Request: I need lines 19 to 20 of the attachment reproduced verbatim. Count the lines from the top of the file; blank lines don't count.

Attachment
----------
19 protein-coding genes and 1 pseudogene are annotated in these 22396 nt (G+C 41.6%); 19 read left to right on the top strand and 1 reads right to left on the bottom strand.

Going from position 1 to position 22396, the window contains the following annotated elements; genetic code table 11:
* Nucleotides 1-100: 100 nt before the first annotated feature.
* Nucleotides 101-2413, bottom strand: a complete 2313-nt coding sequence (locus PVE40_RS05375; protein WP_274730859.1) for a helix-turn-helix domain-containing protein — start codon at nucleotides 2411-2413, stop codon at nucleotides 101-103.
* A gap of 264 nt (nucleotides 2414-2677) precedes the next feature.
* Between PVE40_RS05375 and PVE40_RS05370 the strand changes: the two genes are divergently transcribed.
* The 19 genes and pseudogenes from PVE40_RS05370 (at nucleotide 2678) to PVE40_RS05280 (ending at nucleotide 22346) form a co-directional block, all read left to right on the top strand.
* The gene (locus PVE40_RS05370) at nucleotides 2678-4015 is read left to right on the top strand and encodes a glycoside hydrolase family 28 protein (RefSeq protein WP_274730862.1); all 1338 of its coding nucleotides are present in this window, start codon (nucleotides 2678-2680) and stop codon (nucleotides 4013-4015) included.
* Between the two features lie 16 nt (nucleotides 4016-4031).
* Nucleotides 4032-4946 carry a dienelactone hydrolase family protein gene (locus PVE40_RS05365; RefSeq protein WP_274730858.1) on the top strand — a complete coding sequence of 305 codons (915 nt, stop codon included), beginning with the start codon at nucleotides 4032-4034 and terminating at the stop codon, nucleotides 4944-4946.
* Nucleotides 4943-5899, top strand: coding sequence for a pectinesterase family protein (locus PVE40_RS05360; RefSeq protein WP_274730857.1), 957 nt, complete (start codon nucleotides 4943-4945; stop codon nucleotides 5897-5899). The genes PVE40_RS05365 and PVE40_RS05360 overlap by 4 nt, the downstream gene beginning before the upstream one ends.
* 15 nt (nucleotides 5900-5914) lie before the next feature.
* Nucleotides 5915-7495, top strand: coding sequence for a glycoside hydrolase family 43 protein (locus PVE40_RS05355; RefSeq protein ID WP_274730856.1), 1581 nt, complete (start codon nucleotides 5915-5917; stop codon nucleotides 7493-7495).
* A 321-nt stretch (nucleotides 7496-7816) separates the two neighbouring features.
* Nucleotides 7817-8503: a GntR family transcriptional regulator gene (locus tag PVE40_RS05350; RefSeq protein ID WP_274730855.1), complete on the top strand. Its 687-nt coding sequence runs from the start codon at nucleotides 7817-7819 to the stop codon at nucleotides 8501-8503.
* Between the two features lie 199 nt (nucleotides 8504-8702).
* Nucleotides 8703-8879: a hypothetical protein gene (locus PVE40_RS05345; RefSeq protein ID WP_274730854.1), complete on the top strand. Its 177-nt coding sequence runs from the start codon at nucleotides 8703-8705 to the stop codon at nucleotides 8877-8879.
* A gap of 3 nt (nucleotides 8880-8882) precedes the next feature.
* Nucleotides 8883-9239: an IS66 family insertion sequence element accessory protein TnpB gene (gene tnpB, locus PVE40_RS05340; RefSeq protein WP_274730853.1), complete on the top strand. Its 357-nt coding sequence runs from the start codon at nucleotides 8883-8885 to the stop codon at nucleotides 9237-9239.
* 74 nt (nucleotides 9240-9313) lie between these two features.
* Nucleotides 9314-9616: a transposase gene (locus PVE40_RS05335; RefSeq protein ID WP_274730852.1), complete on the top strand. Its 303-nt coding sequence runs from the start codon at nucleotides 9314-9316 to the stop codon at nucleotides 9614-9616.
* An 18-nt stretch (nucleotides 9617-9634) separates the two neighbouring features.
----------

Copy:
* Nucleotides 8883-9239: an IS66 family insertion sequence element accessory protein TnpB gene (gene tnpB, locus PVE40_RS05340; RefSeq protein WP_274730853.1), complete on the top strand. Its 357-nt coding sequence runs from the start codon at nucleotides 8883-8885 to the stop codon at nucleotides 9237-9239.
* 74 nt (nucleotides 9240-9313) lie between these two features.